UK study will deliberately infect humans with SARS-CoV-2 to determine the minimum viral load needed to cause infection and to further vaccine research
The United Kingdom (UK) Department for Business, Energy and Industrial Strategy is launching a new COVID-19 study that is the first of its kind. This study involves deliberately exposing previously uninfected volunteers to the SARS-CoV-2 virus in a controlled manner to increase the understanding of how this virus affects individuals.
The study will be performed on up to 90 volunteers who all must be healthy 18- to 30-year-olds. The study will only use healthy and young adult volunteers to reduce the potential of complications, as these volunteers fall into the lowest risk category for developing severe COVID-19 symptoms.
SARS-CoV-2 Virus Characterization Study to Aid Vaccine Research
This study is being called a “virus characterisation study,” and one of its main purposes seems to be establishing the smallest viral load needed to cause infection. The volunteers for this study will be carefully monitored in a controlled environment with access to any treatments they will need. Researchers will be able to monitor the volunteers as infections develop, allowing for better insights of disease progression in these individuals.
There has been considerable interest in the implications of the role that viral loads play in the severity of infection and the contagiousness of SARS-CoV-2 (See Laboratory Expert Identifies Viral Load and Co-Infections as Commonly Overlooked Tests for COVID-19 Patients). Research has shown that the viral load in patients with COVID-19 has been decreasing over time and that there has been a decrease in disease severity that correlates with this decrease in viral load (See SARS-CoV-2 Viral Load in Patients Seems to Be Decreasing Over Time New Research Shows).
Researchers anticipate that the study will lead to better guidance in the continued development of vaccines. “Researchers and scientists around the world have made incredible progress in understanding Covid-19 and developing critical vaccines to protect people,” said Kwasi Kwarteng, PhD, Secretary of State for Business, Energy and Industrial Strategy, as part of a UK-government press release.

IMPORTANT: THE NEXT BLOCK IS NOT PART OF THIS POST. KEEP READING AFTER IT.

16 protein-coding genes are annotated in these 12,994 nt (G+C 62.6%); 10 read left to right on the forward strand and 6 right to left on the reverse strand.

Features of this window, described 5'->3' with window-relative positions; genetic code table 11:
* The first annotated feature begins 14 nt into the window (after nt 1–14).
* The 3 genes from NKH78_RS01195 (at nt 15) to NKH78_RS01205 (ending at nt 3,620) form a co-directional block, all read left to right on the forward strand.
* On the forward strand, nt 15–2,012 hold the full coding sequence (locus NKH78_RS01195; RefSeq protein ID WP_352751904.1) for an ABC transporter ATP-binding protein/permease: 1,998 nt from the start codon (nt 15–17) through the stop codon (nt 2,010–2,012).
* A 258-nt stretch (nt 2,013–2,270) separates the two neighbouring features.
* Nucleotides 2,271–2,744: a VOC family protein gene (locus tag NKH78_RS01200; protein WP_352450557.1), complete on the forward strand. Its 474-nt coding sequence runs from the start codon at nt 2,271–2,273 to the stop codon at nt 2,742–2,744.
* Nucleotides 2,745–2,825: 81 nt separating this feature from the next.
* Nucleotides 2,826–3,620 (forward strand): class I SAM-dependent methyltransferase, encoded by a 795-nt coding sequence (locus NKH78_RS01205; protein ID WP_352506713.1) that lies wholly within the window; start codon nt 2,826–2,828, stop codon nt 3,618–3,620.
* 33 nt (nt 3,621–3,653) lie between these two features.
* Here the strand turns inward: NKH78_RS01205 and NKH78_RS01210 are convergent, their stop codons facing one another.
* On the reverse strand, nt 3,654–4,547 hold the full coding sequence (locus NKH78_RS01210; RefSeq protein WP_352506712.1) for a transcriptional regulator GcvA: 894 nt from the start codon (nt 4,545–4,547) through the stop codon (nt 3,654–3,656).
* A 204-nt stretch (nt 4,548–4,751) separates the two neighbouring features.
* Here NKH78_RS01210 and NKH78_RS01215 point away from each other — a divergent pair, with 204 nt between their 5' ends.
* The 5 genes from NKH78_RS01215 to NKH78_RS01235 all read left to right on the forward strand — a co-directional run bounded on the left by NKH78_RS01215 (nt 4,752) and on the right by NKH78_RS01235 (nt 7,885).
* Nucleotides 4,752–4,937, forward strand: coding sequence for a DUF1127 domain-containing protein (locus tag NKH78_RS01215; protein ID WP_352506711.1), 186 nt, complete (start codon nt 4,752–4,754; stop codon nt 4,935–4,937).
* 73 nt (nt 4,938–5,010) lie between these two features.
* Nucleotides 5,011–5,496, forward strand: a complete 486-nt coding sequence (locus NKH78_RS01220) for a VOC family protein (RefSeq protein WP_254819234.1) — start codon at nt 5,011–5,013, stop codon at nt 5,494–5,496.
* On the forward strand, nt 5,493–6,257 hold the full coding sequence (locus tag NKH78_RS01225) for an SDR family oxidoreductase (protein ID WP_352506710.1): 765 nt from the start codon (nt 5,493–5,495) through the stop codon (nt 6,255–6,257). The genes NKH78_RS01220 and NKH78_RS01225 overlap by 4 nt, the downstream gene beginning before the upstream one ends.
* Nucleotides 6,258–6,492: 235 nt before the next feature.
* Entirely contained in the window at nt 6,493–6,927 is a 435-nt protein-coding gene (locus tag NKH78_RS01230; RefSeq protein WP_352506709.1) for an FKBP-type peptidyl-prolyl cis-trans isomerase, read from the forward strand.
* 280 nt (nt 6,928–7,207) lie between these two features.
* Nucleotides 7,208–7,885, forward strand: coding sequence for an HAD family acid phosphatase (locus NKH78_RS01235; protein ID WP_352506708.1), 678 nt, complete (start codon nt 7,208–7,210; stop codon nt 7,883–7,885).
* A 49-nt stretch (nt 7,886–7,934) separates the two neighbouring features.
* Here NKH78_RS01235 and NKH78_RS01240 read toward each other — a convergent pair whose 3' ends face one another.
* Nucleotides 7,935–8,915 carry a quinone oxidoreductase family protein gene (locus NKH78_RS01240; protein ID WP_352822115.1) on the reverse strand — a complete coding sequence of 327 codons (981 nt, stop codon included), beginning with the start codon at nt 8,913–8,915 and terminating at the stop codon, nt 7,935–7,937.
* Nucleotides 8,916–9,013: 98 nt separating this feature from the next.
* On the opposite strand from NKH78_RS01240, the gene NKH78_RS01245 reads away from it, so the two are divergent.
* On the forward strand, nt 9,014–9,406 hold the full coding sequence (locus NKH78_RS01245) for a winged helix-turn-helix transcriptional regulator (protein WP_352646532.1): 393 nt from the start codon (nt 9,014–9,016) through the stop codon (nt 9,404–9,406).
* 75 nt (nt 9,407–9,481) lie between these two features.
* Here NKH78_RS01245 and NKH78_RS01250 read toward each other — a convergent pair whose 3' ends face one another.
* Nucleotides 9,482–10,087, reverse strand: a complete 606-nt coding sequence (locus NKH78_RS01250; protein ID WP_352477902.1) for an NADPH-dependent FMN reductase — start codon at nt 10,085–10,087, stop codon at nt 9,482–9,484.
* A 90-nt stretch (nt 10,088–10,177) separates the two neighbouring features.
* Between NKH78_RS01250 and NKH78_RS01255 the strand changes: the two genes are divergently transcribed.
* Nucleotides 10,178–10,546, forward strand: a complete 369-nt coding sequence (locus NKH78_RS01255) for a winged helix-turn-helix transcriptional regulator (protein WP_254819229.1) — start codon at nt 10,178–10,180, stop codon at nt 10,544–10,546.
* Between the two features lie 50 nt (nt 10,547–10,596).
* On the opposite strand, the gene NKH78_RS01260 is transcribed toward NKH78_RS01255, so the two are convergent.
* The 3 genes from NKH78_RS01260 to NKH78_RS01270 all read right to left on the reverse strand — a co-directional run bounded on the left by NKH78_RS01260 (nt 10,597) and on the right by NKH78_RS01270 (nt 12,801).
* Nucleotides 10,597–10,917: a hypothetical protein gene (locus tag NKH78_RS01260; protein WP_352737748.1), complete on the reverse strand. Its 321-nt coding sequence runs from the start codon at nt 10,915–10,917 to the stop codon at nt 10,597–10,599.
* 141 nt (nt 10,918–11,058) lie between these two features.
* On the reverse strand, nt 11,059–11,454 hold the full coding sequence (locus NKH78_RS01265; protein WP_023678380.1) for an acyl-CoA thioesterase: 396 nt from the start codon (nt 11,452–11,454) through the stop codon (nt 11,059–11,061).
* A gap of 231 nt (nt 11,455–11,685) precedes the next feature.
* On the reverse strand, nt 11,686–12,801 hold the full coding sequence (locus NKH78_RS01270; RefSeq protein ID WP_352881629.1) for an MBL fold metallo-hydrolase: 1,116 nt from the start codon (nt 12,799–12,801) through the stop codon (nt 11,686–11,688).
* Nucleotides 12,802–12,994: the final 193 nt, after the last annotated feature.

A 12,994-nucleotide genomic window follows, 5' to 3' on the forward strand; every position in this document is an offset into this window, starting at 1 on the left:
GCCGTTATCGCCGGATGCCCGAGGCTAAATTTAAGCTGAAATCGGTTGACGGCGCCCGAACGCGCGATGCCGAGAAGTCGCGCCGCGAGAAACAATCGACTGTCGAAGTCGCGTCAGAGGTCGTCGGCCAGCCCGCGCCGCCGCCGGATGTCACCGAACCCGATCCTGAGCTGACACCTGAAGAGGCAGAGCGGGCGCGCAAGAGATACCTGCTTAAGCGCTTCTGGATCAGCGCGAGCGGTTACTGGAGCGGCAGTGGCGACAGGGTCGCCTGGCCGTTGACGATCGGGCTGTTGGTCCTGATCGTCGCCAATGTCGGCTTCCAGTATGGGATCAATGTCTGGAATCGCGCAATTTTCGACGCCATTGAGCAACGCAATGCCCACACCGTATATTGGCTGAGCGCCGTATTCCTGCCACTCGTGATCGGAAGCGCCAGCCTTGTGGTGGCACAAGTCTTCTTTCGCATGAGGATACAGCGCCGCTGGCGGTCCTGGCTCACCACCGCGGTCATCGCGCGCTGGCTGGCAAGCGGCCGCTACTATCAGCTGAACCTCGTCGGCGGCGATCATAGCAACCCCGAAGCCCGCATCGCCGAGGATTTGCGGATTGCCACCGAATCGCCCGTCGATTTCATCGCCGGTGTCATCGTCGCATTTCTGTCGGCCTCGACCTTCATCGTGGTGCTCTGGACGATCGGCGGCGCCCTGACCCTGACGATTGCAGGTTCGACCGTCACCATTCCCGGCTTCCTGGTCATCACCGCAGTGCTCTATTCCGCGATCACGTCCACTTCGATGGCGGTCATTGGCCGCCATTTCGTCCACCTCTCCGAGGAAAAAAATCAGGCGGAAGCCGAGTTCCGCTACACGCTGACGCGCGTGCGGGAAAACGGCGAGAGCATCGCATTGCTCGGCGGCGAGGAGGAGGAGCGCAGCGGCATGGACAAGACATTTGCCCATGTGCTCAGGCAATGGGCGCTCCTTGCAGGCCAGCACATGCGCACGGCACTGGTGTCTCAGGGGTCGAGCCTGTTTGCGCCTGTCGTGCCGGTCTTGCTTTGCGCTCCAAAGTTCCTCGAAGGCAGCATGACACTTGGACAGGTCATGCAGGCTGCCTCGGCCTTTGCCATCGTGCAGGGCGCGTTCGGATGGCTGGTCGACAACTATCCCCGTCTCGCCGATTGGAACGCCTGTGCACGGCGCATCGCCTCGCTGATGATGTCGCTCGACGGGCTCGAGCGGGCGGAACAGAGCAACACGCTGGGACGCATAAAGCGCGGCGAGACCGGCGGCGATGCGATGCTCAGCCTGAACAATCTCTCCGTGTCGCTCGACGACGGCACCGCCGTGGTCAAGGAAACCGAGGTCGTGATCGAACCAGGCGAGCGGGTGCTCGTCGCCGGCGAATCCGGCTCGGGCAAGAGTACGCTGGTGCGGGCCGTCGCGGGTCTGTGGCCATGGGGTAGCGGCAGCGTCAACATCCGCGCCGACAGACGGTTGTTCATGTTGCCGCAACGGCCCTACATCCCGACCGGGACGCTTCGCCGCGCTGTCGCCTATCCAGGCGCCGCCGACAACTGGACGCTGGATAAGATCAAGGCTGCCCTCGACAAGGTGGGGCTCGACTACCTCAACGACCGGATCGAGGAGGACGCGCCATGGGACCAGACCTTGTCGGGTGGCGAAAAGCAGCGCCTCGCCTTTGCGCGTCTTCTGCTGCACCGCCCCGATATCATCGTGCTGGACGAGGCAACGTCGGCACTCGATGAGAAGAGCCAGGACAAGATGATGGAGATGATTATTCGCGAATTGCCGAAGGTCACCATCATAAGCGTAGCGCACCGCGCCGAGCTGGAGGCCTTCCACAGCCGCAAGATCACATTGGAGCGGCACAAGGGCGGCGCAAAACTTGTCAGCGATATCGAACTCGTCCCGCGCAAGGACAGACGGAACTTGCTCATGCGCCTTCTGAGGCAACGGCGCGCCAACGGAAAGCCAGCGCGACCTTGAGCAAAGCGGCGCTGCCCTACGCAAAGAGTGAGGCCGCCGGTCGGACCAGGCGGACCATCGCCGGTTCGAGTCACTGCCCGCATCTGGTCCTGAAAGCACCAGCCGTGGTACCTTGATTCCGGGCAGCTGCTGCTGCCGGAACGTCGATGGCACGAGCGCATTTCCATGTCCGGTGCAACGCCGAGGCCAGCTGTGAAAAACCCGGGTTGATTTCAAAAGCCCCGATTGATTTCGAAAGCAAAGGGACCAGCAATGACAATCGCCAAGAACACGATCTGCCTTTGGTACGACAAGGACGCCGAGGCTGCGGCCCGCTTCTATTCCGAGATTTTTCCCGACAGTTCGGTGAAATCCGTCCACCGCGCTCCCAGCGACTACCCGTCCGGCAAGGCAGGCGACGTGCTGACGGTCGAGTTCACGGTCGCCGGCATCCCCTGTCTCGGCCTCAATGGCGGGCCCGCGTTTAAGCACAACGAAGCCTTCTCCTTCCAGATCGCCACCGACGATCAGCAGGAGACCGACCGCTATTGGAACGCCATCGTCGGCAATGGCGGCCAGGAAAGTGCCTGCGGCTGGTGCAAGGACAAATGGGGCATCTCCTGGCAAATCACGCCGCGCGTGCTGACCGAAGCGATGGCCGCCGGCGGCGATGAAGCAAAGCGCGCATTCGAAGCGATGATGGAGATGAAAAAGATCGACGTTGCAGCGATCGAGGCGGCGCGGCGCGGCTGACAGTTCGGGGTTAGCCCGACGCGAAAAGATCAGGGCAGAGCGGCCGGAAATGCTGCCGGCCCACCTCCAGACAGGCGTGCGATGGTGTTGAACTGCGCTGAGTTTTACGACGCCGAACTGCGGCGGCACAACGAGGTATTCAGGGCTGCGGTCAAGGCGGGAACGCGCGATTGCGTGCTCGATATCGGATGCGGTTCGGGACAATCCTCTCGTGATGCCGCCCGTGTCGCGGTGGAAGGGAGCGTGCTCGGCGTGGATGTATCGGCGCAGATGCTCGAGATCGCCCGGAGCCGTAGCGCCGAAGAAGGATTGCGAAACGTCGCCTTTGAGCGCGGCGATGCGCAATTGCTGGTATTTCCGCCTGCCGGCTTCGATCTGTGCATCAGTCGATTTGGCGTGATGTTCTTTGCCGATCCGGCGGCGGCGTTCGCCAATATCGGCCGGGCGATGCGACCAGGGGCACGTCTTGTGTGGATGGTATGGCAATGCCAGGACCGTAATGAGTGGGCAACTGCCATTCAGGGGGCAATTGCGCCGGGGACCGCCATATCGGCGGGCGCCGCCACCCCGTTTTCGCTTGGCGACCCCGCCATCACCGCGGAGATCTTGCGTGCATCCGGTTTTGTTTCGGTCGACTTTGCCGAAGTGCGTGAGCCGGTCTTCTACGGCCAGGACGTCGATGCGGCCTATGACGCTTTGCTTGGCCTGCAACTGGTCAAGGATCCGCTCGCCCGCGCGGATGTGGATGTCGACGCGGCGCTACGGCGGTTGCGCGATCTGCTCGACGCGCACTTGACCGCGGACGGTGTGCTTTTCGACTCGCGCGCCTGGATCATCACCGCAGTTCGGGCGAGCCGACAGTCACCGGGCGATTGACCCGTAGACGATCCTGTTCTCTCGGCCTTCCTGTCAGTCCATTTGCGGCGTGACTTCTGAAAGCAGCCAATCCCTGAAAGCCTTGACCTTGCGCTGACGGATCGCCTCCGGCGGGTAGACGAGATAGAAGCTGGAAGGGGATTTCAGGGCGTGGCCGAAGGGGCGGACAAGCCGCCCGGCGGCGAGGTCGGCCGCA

“While there has been very positive progress in vaccine development, we want to find the best and most effective vaccines for use over the longer term,” Kwarteng explained. “These human challenge studies will take place here in the UK and will help accelerate scientists’ knowledge of how coronavirus affects people and could eventually further the rapid development of vaccines.”
Human Challenge Studies Are Not New
The study is backed by an investment from the UK government of £33.6 million ($46.9 million) and is expected to begin sometime in March. The study will use a known strain of SARS-CoV-2 that has been shown to be of low risk in the populations that are being asked to volunteer for the research program.
“Over many decades, human challenge studies have been performed safely and have played important roles in accelerating the development of treatments for diseases including malaria, typhoid, cholera, norovirus and flu,” says the statement put out by the UK government. “The trials have also helped researchers establish which possible vaccine is most likely to succeed in phase 3 clinical trials that would follow, usually involving thousands of volunteers.”
While a study that deliberately infects people with SARS-CoV-2 certainly carries some risks and some controversy, the data that it will yield about how the viral load impacts both disease course and infectivity will be invaluable. Clinical laboratories that perform PCR testing can easily analyze the viral load, and the additional clinical data this provides may have more value as the results of new research continue to be released.
—By Caleb Williams, Editor, COVID-19 STAT
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